It is 1978 and Baburaj is feeling a little better, the speech impediment is better, though the fingers are still unyielding, but his mind is full of new ideas. He has just been contacted by director Hariharan to do music for his film Yagaswam and the eager Babukka has even decided to ask Hariharan for a new harmonium in return.

Cut back to Madras – Hariharan is waiting eagerly to meet Babukka, for it had been his life’s desire to get the great man back on track and do his film. At Ashoka hotel, he is looking forward to seeing Baburaj, who according to him was recovering from a stroke, looked haggard, but still had that lovely smile on his face. The composition started, Muthu was there to help, and Baburaj asked Muthu to handle the keyboard, not touching it himself, for his fingers are still unyielding. Hariharan insisted that Babukka play the harmonium, but the scene becomes pathetic when baburaj could not and found the going difficult, nevertheless, the song is completed.

Not much later, Baburaj suffers his fatal stroke at Madras. He is hospitalized in the general hospital which does not have too many facilities. The film fraternity rushes to his side, and MGR personally intervenes to get an advanced X-ray machine to the hospital for diagnosis. But 4 or 6 days later he is lost to this world, just 59 years old, on Oct 7th, 1978.

Did his family carry on the legacy? One of them took to playing the tabala, his son Zulfikar. His granddaughter (Daughter Sabira –Sabutti’s daughter) Nimisha Salim is a budding singer and in the news these days. But the airwaves continue to play those timeless melodies from Baburaj, and of recent we have come across recordings in his own voice which testify that he was a good singer himself. The grateful singers who sang for him, such as Yesudas with 118, Janaki with 117 songs and so on outlived him and are doing well. Many of them and friends like Devarajan still provide monetary assistance to the family and mention him in their memoirs.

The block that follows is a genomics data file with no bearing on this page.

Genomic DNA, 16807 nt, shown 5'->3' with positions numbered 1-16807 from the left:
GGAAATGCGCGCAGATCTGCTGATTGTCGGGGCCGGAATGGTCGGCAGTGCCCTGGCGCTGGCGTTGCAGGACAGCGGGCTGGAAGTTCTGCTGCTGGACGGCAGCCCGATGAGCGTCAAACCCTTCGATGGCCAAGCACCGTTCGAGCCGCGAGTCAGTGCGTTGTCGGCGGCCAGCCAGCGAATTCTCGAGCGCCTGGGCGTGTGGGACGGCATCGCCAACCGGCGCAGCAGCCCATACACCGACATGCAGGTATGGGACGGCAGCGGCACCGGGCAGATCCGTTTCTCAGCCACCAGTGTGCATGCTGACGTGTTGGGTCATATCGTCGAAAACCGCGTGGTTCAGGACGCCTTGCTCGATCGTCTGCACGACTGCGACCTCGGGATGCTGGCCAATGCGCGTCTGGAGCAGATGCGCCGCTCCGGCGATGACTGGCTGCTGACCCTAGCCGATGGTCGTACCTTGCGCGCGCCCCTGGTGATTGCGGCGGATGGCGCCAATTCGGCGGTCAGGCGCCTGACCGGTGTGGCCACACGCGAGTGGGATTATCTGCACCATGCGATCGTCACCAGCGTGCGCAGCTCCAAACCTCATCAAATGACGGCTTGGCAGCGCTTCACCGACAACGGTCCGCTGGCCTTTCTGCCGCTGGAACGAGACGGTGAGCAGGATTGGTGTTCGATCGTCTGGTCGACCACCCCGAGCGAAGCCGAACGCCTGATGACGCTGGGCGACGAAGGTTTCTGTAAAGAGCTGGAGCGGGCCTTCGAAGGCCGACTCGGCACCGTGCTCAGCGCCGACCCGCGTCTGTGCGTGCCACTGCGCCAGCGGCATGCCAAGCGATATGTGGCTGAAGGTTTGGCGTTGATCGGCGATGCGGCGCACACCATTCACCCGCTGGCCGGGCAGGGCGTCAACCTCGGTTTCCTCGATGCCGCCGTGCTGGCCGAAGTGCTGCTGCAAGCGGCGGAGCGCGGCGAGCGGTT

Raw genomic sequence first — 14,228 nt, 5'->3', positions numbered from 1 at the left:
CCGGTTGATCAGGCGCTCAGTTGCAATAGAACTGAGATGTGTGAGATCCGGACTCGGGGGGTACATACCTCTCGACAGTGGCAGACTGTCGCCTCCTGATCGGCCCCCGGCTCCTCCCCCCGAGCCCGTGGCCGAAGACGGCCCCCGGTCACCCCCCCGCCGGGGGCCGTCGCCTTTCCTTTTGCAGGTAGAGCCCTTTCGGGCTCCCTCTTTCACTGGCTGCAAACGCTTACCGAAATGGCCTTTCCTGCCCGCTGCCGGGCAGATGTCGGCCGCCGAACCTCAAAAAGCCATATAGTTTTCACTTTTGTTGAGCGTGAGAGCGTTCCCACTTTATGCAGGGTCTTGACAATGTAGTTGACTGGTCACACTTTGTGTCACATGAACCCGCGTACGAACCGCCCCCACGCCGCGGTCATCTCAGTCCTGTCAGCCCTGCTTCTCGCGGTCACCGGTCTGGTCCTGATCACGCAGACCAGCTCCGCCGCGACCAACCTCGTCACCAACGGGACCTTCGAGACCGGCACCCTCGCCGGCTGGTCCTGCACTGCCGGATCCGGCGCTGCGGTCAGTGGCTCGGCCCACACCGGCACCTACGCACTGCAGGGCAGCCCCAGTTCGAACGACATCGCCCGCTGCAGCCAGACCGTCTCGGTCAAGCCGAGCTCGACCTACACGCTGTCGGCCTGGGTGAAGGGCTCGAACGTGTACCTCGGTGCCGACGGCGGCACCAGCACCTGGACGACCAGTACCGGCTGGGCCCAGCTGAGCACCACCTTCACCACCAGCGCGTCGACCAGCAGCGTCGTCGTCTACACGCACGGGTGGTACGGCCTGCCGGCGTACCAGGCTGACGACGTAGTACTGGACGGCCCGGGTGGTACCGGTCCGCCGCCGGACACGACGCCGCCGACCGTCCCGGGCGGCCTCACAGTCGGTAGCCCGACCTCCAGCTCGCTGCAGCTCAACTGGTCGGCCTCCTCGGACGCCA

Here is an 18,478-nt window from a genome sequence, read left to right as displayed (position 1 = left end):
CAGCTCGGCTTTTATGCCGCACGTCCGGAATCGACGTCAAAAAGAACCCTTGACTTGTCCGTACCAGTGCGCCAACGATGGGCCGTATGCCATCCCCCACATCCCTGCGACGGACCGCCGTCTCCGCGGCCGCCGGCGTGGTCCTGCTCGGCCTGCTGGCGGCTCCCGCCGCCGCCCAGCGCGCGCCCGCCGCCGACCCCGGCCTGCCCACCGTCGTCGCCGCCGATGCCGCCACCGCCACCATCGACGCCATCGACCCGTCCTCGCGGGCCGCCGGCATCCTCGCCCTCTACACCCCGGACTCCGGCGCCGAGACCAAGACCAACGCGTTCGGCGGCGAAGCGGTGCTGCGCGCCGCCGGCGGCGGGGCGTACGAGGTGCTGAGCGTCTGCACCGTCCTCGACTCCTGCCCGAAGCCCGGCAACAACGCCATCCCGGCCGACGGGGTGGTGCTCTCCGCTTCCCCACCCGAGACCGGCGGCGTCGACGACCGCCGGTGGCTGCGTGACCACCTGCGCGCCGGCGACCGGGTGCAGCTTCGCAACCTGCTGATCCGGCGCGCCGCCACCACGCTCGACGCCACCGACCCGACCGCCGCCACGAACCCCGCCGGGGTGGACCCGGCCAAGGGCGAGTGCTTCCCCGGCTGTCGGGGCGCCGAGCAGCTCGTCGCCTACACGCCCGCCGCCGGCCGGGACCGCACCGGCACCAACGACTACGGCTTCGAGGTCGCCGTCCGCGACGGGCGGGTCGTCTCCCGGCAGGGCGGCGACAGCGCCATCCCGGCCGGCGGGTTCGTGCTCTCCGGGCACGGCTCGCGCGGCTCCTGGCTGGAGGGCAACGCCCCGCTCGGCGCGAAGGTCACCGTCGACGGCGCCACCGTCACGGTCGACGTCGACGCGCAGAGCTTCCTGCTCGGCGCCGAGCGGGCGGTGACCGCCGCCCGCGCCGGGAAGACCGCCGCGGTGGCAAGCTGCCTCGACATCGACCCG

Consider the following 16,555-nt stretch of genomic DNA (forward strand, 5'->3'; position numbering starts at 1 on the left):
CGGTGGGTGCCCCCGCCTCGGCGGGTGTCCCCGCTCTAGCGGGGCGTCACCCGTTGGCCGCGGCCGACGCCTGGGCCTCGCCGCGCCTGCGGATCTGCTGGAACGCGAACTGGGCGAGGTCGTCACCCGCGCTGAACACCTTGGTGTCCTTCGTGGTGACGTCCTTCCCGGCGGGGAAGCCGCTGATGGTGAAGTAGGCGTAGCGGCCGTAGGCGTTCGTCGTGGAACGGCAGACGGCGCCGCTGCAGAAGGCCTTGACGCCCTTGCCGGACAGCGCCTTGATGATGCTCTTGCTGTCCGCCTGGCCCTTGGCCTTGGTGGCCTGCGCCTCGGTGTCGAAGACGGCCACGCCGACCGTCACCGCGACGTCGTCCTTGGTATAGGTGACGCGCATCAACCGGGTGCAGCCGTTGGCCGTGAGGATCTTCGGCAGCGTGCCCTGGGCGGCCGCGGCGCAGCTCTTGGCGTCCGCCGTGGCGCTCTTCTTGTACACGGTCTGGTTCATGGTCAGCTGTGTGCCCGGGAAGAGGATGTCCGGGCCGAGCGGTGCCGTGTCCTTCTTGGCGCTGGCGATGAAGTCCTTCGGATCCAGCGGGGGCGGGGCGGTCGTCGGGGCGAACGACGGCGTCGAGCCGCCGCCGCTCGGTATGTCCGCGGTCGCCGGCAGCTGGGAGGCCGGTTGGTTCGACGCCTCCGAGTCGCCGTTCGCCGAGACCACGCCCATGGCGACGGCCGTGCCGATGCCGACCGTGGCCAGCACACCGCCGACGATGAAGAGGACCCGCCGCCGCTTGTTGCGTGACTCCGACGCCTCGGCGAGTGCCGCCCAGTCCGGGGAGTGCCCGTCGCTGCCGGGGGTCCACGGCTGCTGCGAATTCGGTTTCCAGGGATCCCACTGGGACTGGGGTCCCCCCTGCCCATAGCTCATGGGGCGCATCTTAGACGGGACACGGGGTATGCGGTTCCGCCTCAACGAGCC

For many of his contemporaries, in the mehfil and Moplah song circuit, only one image remains - As the chicken and fish biryani or ghee rice and curry were consumed, as bottles were opened in various dark corners beneath the shamiana, as others puffed away or chewed various forms of tobacco, and as others gossiped or quarreled, their minds were quickly put to flight, to a musical paradise, taken there by the fingers on a harmonium keyboard and a heavy voice laced with sadness, that of Babukka…

Strange, sometimes, I think back and wonder, for I used to be in Calicut in the 74-79 period. We frequented the same areas, near the P&T office, wheat house, park, SM Street, stadium and so on, would we have ever crossed each other? Who knows? I would not even have known him then. These are people you wished you had met and known, simple down to earth people with a soul.

Others also remember the maestro Babukka of Calicut, like the many who frequented the Calicut music clubs, people like Babu of Calicut harmonium works who maintained MSB’s harmoniums, the many singers who were newcomers introduced by Babukka and who are great today, there is Hydrose Koya who mentions the tidbit about Babukka visiting the Republic hotel to listen to music over the expensive Murphy valve radio. PK Ajitkumar in Hindu sums it all up rightly - Baburaj introduced to Malayalam cinema the delicate charm of Hindustani music. No composer, either before or after, has given Malayalam cinema such refined ghazals. His melodies were silken; as gentle as a breeze.